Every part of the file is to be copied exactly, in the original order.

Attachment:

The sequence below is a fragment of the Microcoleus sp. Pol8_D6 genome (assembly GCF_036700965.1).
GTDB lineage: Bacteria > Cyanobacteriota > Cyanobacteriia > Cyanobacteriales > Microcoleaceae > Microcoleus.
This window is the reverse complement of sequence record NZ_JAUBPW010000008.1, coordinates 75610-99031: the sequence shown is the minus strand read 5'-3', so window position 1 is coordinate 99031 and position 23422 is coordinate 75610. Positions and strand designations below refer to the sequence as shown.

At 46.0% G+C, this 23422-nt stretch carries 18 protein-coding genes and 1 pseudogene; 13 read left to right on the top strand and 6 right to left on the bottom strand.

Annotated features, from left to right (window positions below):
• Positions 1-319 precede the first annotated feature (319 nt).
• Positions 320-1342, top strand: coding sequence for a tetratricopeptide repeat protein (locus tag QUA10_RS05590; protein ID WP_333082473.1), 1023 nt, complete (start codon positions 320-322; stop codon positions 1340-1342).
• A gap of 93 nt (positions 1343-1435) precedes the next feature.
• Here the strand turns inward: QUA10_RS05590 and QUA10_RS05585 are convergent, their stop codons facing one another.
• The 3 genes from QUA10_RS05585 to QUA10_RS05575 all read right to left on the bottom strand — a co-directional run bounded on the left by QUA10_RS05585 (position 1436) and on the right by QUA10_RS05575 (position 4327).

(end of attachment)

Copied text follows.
The sequence below is a fragment of the Microcoleus sp. Pol8_D6 genome (assembly GCF_036700965.1).
GTDB lineage: Bacteria > Cyanobacteriota > Cyanobacteriia > Cyanobacteriales > Microcoleaceae > Microcoleus.
This window is the reverse complement of sequence record NZ_JAUBPW010000008.1, coordinates 75610-99031: the sequence shown is the minus strand read 5'-3', so window position 1 is coordinate 99031 and position 23422 is coordinate 75610. Positions and strand designations below refer to the sequence as shown.

At 46.0% G+C, this 23422-nt stretch carries 18 protein-coding genes and 1 pseudogene; 13 read left to right on the top strand and 6 right to left on the bottom strand.

Annotated features, from left to right (window positions below):
• Positions 1-319 precede the first annotated feature (319 nt).
• Positions 320-1342, top strand: coding sequence for a tetratricopeptide repeat protein (locus tag QUA10_RS05590; protein ID WP_333082473.1), 1023 nt, complete (start codon positions 320-322; stop codon positions 1340-1342).
• A gap of 93 nt (positions 1343-1435) precedes the next feature.
• Here the strand turns inward: QUA10_RS05590 and QUA10_RS05585 are convergent, their stop codons facing one another.
• The 3 genes from QUA10_RS05585 to QUA10_RS05575 all read right to left on the bottom strand — a co-directional run bounded on the left by QUA10_RS05585 (position 1436) and on the right by QUA10_RS05575 (position 4327).